Land Degradation in the Semi-Arid Catchment of Lake Baringo, Kenya - a minor field study of physical causes with- a socioeconimic aspect.
Cast your vote
You can rate an item by clicking the amount of stars they wish to award to this item.
When enough users have cast their vote on this item, the average rating will also be shown.
Your vote was cast
Thank you for your feedback
Thank you for your feedback
MetadataShow full item record
AbstractGrowing population in vulnerable semi-arid areas has led to exerted pressure on the land, which often has resulted in severe degraded land, soil erosion and sedimentation of open water bodies. The Lake Baringo region, in mid-west Kenya, exemplifies most of the problems of those marginal areas. The lake is situated in a semi-arid area but its catchment is characterized by large topographic gradients giving rise to considerable climatic and ecological differences. This Minor Field Study (MFS) focus on the environmental degradation in the catchment of Lake Baringo and on the physical causes and consequences of the factors contributing to the constant shrinkage of the lake, as altered hydrological conditions, climatic change, land cover changes and soil erosion. Also social and cultural aspects have been taken into account. Several methods have been used in this study, including field work, remote sensing, data analysis and interviews. During the last decades both the depth and the area of Lake Baringo has decreased dramatically. The study show that the shrinkage of the lake is due to both siltation and inadequate water volumes flowing to the lake resulting in a negative water balance. The increased erosion and sediment transport to the lake and changed hydrologic pattern is primarily caused by altered landcover, as deforestation, in the catchment area, but amplified by changed rainfall conditions. The rainfall data show a slight decreasing trend, but the year-to-year variability of the precipitation is very large so the uncertainty is high. However, our data clearly indicate a significant decrease in the frequency of rainy days. This could mean enlarged rainfall intensity, since the rainfall amount per rainy day is increasing. Even a small increase of intensity could have large effect on the soil erosion since the rains often fall on poorly protected soil with extreme erodibility and very high runoff yield. The soil erosion has a large impact on the arable land, water availability, etc. The bare land is increasing mainly a result of extensive overgrazing, which leads to a constantly decreasing vegetation cover. The changed landcover is in many respects an effect of the increased population combined with the large social importance of livestock. The interviews show that a key factor to solve the overgrazing problems could be to privatise the land.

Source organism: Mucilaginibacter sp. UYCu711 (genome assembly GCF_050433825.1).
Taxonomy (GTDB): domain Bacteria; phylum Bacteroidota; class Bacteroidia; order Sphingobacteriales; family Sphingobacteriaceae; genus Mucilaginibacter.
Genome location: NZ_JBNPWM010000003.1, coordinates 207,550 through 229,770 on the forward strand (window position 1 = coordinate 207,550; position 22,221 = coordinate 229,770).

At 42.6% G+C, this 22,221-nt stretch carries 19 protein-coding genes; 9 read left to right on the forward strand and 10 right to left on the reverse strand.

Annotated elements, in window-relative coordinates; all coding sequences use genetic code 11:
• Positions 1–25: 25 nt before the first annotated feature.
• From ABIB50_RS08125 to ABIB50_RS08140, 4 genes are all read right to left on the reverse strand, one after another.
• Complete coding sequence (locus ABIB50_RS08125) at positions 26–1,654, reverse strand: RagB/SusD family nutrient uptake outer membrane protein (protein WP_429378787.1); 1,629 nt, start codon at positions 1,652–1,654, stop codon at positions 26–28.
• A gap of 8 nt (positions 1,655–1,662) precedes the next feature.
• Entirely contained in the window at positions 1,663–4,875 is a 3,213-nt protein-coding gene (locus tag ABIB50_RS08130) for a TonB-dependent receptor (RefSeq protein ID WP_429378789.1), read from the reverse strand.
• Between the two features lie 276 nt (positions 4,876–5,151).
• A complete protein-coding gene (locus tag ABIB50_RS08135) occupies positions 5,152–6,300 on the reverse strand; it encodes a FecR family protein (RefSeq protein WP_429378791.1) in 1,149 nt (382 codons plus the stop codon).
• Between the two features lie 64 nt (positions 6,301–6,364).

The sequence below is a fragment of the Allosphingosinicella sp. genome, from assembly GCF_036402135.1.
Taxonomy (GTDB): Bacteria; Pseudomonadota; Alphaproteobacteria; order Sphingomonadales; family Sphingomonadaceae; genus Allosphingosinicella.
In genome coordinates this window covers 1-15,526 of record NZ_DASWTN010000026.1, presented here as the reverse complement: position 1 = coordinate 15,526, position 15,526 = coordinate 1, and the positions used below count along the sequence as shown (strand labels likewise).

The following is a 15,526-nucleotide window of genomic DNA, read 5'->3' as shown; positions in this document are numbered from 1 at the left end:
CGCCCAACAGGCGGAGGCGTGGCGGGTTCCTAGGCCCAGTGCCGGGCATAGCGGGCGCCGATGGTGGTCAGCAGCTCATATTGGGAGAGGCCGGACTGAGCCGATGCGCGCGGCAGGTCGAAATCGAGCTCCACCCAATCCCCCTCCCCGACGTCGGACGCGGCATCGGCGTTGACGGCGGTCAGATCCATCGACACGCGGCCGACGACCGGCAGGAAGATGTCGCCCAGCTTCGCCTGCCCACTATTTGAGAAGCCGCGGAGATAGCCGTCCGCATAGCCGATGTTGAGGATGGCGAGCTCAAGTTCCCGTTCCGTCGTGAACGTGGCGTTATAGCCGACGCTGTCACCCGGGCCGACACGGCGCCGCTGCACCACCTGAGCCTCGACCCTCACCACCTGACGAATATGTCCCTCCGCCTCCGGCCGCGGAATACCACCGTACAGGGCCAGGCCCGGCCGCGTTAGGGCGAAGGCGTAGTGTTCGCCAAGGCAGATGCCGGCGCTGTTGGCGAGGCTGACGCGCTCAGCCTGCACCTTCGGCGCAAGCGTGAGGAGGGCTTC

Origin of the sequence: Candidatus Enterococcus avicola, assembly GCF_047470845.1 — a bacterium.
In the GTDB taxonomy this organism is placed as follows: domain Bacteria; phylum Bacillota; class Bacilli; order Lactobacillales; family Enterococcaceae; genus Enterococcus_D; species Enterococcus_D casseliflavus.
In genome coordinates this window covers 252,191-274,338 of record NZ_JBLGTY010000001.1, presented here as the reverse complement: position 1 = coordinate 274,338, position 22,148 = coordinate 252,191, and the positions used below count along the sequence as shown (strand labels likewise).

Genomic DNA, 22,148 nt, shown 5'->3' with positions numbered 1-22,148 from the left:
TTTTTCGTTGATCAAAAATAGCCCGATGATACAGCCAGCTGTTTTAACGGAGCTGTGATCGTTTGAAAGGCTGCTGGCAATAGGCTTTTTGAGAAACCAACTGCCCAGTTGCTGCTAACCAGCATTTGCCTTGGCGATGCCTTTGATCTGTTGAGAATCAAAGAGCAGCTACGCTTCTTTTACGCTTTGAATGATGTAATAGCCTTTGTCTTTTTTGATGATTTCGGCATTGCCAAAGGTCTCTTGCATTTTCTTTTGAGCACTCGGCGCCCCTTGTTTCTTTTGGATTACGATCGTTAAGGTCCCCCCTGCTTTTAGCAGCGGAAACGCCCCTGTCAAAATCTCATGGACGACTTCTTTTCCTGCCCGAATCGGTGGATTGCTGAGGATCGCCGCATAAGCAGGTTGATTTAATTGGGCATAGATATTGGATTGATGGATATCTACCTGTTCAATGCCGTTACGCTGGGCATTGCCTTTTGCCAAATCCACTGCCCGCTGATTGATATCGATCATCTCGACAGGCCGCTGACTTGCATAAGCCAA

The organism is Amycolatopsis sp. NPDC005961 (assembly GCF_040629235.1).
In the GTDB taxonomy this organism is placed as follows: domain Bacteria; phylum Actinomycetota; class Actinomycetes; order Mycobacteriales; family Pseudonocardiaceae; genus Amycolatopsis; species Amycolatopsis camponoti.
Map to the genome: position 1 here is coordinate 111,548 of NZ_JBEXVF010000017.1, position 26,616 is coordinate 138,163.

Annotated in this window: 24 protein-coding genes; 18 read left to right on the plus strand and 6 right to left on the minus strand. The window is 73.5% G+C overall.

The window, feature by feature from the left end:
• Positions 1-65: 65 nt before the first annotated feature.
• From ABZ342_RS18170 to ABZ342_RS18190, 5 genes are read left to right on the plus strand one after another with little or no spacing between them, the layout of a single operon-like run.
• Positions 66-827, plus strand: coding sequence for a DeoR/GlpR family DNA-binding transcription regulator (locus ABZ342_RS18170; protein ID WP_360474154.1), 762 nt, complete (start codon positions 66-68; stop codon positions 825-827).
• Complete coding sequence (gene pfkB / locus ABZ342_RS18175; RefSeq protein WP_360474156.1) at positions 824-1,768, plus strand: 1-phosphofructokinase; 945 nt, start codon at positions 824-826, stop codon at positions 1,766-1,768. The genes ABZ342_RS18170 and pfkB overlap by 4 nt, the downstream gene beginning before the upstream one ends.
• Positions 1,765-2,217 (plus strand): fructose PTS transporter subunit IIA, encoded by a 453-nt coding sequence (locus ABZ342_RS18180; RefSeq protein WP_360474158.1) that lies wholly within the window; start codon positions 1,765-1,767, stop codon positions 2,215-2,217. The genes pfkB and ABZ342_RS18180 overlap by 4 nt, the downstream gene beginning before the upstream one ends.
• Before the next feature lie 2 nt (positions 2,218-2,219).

Pages68pp. & Appendix
Publisher or UniversityGöteborgs Universitet